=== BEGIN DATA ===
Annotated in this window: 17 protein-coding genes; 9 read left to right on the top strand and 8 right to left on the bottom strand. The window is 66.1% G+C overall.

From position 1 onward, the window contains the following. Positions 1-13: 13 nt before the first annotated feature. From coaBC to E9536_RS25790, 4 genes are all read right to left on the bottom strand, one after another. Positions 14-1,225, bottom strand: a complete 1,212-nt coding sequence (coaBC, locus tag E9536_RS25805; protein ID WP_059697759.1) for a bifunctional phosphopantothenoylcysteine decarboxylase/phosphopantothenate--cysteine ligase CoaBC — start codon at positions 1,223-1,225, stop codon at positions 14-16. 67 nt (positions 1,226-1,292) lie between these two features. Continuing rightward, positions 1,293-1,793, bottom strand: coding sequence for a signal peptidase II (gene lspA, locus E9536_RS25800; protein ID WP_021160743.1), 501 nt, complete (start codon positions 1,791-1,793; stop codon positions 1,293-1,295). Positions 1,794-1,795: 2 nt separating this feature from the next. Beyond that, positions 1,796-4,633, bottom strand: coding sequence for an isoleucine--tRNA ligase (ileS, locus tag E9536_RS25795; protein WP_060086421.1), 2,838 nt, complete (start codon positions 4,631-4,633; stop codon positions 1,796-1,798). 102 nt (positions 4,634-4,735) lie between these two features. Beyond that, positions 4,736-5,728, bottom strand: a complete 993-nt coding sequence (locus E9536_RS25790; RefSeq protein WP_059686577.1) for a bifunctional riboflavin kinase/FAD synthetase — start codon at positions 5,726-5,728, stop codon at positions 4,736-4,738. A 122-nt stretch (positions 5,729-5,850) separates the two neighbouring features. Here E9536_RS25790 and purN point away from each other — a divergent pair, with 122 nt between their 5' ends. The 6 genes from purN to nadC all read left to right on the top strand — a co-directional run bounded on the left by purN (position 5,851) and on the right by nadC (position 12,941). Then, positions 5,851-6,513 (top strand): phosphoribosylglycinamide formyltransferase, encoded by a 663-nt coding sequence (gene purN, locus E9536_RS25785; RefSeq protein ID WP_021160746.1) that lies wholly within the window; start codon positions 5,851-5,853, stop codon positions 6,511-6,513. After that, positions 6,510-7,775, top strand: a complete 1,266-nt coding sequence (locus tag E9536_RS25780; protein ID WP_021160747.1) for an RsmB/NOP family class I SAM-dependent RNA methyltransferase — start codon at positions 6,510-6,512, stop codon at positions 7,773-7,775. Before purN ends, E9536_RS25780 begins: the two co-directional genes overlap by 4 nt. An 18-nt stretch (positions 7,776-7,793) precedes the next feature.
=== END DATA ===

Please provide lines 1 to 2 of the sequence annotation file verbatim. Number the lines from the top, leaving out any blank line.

Annotated in this window: 17 protein-coding genes; 9 read left to right on the top strand and 8 right to left on the bottom strand. The window is 66.1% G+C overall.

From position 1 onward, the window contains the following. Positions 1-13: 13 nt before the first annotated feature. From coaBC to E9536_RS25790, 4 genes are all read right to left on the bottom strand, one after another. Positions 14-1,225, bottom strand: a complete 1,212-nt coding sequence (coaBC, locus tag E9536_RS25805; protein ID WP_059697759.1) for a bifunctional phosphopantothenoylcysteine decarboxylase/phosphopantothenate--cysteine ligase CoaBC — start codon at positions 1,223-1,225, stop codon at positions 14-16. 67 nt (positions 1,226-1,292) lie between these two features. Continuing rightward, positions 1,293-1,793, bottom strand: coding sequence for a signal peptidase II (gene lspA, locus E9536_RS25800; protein ID WP_021160743.1), 501 nt, complete (start codon positions 1,791-1,793; stop codon positions 1,293-1,295). Positions 1,794-1,795: 2 nt separating this feature from the next. Beyond that, positions 1,796-4,633, bottom strand: coding sequence for an isoleucine--tRNA ligase (ileS, locus tag E9536_RS25795; protein WP_060086421.1), 2,838 nt, complete (start codon positions 4,631-4,633; stop codon positions 1,796-1,798). 102 nt (positions 4,634-4,735) lie between these two features. Beyond that, positions 4,736-5,728, bottom strand: a complete 993-nt coding sequence (locus E9536_RS25790; RefSeq protein WP_059686577.1) for a bifunctional riboflavin kinase/FAD synthetase — start codon at positions 5,726-5,728, stop codon at positions 4,736-4,738. A 122-nt stretch (positions 5,729-5,850) separates the two neighbouring features. Here E9536_RS25790 and purN point away from each other — a divergent pair, with 122 nt between their 5' ends. The 6 genes from purN to nadC all read left to right on the top strand — a co-directional run bounded on the left by purN (position 5,851) and on the right by nadC (position 12,941). Then, positions 5,851-6,513 (top strand): phosphoribosylglycinamide formyltransferase, encoded by a 663-nt coding sequence (gene purN, locus E9536_RS25785; RefSeq protein ID WP_021160746.1) that lies wholly within the window; start codon positions 5,851-5,853, stop codon positions 6,511-6,513. After that, positions 6,510-7,775, top strand: a complete 1,266-nt coding sequence (locus tag E9536_RS25780; protein ID WP_021160747.1) for an RsmB/NOP family class I SAM-dependent RNA methyltransferase — start codon at positions 6,510-6,512, stop codon at positions 7,773-7,775. Before purN ends, E9536_RS25780 begins: the two co-directional genes overlap by 4 nt. An 18-nt stretch (positions 7,776-7,793) precedes the next feature.